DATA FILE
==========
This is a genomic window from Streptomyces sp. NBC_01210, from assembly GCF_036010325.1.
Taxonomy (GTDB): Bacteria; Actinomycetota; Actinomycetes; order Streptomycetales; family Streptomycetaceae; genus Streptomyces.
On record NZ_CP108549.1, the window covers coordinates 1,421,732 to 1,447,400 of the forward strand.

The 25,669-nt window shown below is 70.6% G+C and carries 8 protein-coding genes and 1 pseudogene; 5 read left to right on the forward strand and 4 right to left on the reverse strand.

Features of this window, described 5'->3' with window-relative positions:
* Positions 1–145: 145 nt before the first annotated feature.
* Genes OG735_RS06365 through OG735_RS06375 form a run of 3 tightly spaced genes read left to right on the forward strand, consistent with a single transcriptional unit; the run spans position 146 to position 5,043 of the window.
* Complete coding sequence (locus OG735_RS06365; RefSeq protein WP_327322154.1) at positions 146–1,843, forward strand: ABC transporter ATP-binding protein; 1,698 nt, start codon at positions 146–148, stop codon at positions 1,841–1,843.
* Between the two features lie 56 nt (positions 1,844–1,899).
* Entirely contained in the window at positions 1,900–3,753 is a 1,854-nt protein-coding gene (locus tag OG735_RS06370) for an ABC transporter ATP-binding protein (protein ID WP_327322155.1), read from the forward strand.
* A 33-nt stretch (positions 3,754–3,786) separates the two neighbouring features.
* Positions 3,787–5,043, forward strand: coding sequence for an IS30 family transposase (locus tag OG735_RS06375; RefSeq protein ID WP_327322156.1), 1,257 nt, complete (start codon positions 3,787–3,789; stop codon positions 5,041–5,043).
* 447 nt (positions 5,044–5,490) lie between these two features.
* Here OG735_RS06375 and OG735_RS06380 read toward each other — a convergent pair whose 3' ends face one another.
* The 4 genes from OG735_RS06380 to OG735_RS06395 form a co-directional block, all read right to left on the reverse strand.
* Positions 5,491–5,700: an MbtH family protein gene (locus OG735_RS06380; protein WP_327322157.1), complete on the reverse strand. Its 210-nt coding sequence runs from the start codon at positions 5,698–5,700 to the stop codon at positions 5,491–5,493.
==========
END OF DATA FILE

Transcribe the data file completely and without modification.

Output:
This is a genomic window from Streptomyces sp. NBC_01210, from assembly GCF_036010325.1.
Taxonomy (GTDB): Bacteria; Actinomycetota; Actinomycetes; order Streptomycetales; family Streptomycetaceae; genus Streptomyces.
On record NZ_CP108549.1, the window covers coordinates 1,421,732 to 1,447,400 of the forward strand.

The 25,669-nt window shown below is 70.6% G+C and carries 8 protein-coding genes and 1 pseudogene; 5 read left to right on the forward strand and 4 right to left on the reverse strand.

Features of this window, described 5'->3' with window-relative positions:
* Positions 1–145: 145 nt before the first annotated feature.
* Genes OG735_RS06365 through OG735_RS06375 form a run of 3 tightly spaced genes read left to right on the forward strand, consistent with a single transcriptional unit; the run spans position 146 to position 5,043 of the window.
* Complete coding sequence (locus OG735_RS06365; RefSeq protein WP_327322154.1) at positions 146–1,843, forward strand: ABC transporter ATP-binding protein; 1,698 nt, start codon at positions 146–148, stop codon at positions 1,841–1,843.
* Between the two features lie 56 nt (positions 1,844–1,899).
* Entirely contained in the window at positions 1,900–3,753 is a 1,854-nt protein-coding gene (locus tag OG735_RS06370) for an ABC transporter ATP-binding protein (protein ID WP_327322155.1), read from the forward strand.
* A 33-nt stretch (positions 3,754–3,786) separates the two neighbouring features.
* Positions 3,787–5,043, forward strand: coding sequence for an IS30 family transposase (locus tag OG735_RS06375; RefSeq protein ID WP_327322156.1), 1,257 nt, complete (start codon positions 3,787–3,789; stop codon positions 5,041–5,043).
* 447 nt (positions 5,044–5,490) lie between these two features.
* Here OG735_RS06375 and OG735_RS06380 read toward each other — a convergent pair whose 3' ends face one another.
* The 4 genes from OG735_RS06380 to OG735_RS06395 form a co-directional block, all read right to left on the reverse strand.
* Positions 5,491–5,700: an MbtH family protein gene (locus OG735_RS06380; protein WP_327322157.1), complete on the reverse strand. Its 210-nt coding sequence runs from the start codon at positions 5,698–5,700 to the stop codon at positions 5,491–5,493.